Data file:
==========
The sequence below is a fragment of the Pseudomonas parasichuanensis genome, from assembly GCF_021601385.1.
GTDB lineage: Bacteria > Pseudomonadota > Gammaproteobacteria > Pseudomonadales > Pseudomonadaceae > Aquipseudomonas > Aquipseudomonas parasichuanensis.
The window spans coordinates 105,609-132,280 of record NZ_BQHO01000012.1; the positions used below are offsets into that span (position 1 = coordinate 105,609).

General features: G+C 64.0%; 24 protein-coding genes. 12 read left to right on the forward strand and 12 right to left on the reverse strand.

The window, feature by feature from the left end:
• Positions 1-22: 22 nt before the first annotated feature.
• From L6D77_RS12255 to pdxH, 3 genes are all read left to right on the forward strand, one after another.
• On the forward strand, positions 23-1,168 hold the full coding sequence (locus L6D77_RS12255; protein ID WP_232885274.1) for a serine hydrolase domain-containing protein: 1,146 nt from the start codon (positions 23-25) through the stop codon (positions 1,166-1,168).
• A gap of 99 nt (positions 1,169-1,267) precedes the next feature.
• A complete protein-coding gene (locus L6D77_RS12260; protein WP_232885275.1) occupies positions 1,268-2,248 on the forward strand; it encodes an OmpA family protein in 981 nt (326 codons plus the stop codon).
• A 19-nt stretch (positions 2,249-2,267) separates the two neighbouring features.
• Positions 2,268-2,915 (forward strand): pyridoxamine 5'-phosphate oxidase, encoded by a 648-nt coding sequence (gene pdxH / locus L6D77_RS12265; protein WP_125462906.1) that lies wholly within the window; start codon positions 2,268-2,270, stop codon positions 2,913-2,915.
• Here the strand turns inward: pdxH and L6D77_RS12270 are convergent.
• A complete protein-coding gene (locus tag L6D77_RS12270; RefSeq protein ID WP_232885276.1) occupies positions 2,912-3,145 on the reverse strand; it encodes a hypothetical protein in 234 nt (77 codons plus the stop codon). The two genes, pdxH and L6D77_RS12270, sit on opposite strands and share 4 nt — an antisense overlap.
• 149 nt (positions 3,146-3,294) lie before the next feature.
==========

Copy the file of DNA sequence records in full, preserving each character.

The sequence below is a fragment of the Pseudomonas parasichuanensis genome, from assembly GCF_021601385.1.
GTDB lineage: Bacteria > Pseudomonadota > Gammaproteobacteria > Pseudomonadales > Pseudomonadaceae > Aquipseudomonas > Aquipseudomonas parasichuanensis.
The window spans coordinates 105,609-132,280 of record NZ_BQHO01000012.1; the positions used below are offsets into that span (position 1 = coordinate 105,609).

General features: G+C 64.0%; 24 protein-coding genes. 12 read left to right on the forward strand and 12 right to left on the reverse strand.

The window, feature by feature from the left end:
• Positions 1-22: 22 nt before the first annotated feature.
• From L6D77_RS12255 to pdxH, 3 genes are all read left to right on the forward strand, one after another.
• On the forward strand, positions 23-1,168 hold the full coding sequence (locus L6D77_RS12255; protein ID WP_232885274.1) for a serine hydrolase domain-containing protein: 1,146 nt from the start codon (positions 23-25) through the stop codon (positions 1,166-1,168).
• A gap of 99 nt (positions 1,169-1,267) precedes the next feature.
• A complete protein-coding gene (locus L6D77_RS12260; protein WP_232885275.1) occupies positions 1,268-2,248 on the forward strand; it encodes an OmpA family protein in 981 nt (326 codons plus the stop codon).
• A 19-nt stretch (positions 2,249-2,267) separates the two neighbouring features.
• Positions 2,268-2,915 (forward strand): pyridoxamine 5'-phosphate oxidase, encoded by a 648-nt coding sequence (gene pdxH / locus L6D77_RS12265; protein WP_125462906.1) that lies wholly within the window; start codon positions 2,268-2,270, stop codon positions 2,913-2,915.
• Here the strand turns inward: pdxH and L6D77_RS12270 are convergent.
• A complete protein-coding gene (locus tag L6D77_RS12270; RefSeq protein ID WP_232885276.1) occupies positions 2,912-3,145 on the reverse strand; it encodes a hypothetical protein in 234 nt (77 codons plus the stop codon). The two genes, pdxH and L6D77_RS12270, sit on opposite strands and share 4 nt — an antisense overlap.
• 149 nt (positions 3,146-3,294) lie before the next feature.